Still the conservative Bland, who said things in a most radical way, was among those most happy to read Governor Fauquier's proclamation of June 9, 1766 announcing Repeal. For the full text of Bland's Inquiry, see Van Schreeven and Scribner, Revolutionary America, I, 27-44. British Politics and the Townshend Act, 1766-1770. The fluid British political situation shifted again in July 1767.

The second were notes and resolutions by Thomas Jefferson, later published and distributed widely throughout the colonies under the title, A Summary View of the Rights of British America. Both are published in Van Schreeven and Scribner, Revolutionary Virginia, I, 169-203 and 240-256.

For the resolution see, Van Schreeven and Scribner, Revolutionary Virginia, I, 89-92. Also note that this committee consists of men who ware on opposite sides of the fence in the Stamp Act debate in 1765. The Boston Tea Party and the Intolerable Acts Reaction to the Tea Act was nearly unanimous. The tax should not be paid and a boycott on tea imposed. A boycott developed in Virginia.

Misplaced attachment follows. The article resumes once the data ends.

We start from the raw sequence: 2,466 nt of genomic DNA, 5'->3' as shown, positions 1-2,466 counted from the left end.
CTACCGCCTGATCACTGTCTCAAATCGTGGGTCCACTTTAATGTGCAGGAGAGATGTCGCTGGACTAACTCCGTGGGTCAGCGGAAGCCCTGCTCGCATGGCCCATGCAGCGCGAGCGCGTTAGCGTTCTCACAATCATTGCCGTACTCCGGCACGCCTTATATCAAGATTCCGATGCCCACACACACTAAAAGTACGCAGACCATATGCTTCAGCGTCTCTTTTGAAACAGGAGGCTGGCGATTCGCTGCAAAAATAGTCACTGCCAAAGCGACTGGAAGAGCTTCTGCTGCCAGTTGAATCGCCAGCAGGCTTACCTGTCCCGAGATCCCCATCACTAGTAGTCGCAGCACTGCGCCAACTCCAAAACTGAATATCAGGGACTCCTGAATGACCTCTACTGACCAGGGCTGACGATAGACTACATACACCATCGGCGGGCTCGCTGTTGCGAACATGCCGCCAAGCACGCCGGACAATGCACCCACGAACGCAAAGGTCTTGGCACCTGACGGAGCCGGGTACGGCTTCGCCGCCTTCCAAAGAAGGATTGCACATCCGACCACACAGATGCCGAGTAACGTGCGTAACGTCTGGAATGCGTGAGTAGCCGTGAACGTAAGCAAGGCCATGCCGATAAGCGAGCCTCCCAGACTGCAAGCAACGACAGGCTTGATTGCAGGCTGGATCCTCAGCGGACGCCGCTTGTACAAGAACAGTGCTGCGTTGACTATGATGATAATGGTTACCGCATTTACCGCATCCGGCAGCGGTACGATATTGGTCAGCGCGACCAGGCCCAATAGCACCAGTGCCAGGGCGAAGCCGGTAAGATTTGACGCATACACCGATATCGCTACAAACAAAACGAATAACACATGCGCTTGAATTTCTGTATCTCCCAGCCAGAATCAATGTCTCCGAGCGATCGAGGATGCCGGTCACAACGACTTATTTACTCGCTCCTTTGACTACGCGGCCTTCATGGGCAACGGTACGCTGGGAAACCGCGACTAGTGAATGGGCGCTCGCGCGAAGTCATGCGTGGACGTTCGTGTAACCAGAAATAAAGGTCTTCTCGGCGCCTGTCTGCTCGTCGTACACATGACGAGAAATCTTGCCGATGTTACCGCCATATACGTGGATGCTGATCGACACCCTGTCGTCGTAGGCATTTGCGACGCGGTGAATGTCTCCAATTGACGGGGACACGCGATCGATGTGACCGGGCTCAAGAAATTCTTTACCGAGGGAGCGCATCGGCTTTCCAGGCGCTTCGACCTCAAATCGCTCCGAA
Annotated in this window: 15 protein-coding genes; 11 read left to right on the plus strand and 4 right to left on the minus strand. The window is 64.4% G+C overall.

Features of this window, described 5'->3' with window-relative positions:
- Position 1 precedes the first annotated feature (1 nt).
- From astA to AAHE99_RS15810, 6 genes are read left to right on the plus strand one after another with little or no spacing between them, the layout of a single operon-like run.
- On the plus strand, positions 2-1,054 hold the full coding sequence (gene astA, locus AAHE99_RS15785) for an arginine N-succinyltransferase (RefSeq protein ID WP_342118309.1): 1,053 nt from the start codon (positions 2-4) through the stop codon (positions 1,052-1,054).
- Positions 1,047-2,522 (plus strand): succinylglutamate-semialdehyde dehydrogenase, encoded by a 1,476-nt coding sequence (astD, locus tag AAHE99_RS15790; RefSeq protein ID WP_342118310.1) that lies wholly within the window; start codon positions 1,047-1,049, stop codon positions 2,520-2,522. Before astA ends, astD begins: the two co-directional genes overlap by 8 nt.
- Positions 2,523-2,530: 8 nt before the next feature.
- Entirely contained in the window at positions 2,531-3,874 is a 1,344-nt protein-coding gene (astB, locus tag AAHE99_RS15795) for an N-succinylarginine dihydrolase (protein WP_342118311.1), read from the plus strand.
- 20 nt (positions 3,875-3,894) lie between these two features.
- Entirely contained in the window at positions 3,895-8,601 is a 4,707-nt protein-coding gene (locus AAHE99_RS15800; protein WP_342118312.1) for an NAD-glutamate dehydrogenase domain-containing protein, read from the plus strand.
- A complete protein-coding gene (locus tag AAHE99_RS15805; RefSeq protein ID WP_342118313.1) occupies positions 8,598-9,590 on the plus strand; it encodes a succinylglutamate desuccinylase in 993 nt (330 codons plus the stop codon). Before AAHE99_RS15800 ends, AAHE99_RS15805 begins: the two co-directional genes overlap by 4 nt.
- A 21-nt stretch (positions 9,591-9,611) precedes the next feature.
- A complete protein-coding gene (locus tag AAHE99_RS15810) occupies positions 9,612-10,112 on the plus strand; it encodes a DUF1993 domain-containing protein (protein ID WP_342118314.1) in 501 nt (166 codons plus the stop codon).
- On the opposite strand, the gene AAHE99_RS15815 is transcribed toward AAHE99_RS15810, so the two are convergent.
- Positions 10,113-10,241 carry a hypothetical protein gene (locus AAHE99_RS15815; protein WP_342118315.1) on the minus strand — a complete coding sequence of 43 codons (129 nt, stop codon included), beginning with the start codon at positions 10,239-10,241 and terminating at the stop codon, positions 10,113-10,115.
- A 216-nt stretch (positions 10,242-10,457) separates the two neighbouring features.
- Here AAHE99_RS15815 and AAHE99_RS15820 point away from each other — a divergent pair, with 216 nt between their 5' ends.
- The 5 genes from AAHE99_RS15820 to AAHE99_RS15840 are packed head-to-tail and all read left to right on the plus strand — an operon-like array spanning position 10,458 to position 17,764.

William Van Schreeven and Robert Scribner, Revolutionary Virginia: The Road to Independence, Vol. This volume contains the main revolutionary statements of the assembly, conventions, and certain county and quasi-legal local gatherings, 1763-1774. By the time parliament took up the Stamp Act in February 1765, the die was already cast.

Small wonder ship captains did not sail to Virginia and London merchants were quickly submitting petitions against the Stamp Act. The resolution of the Westmoreland and Northumberland courts, and Leadstown Association, and the Norfolk Sons of Liberty are found in Van Schreeven and Scribner, Revolutionary Virginia, I, 19-26, 25-48. Repeal and the Declaratory Act, 1766

Knowing economic coercion had brought repeal of the Stamp Tax and the Townshend Duties, they were certain coercion would work against the Intolerable Acts. Copies of the extant county and town resolves with the names of many of the signers can be found in Van Schreeven and Scribner, Revolutionary Virginia, I, 168.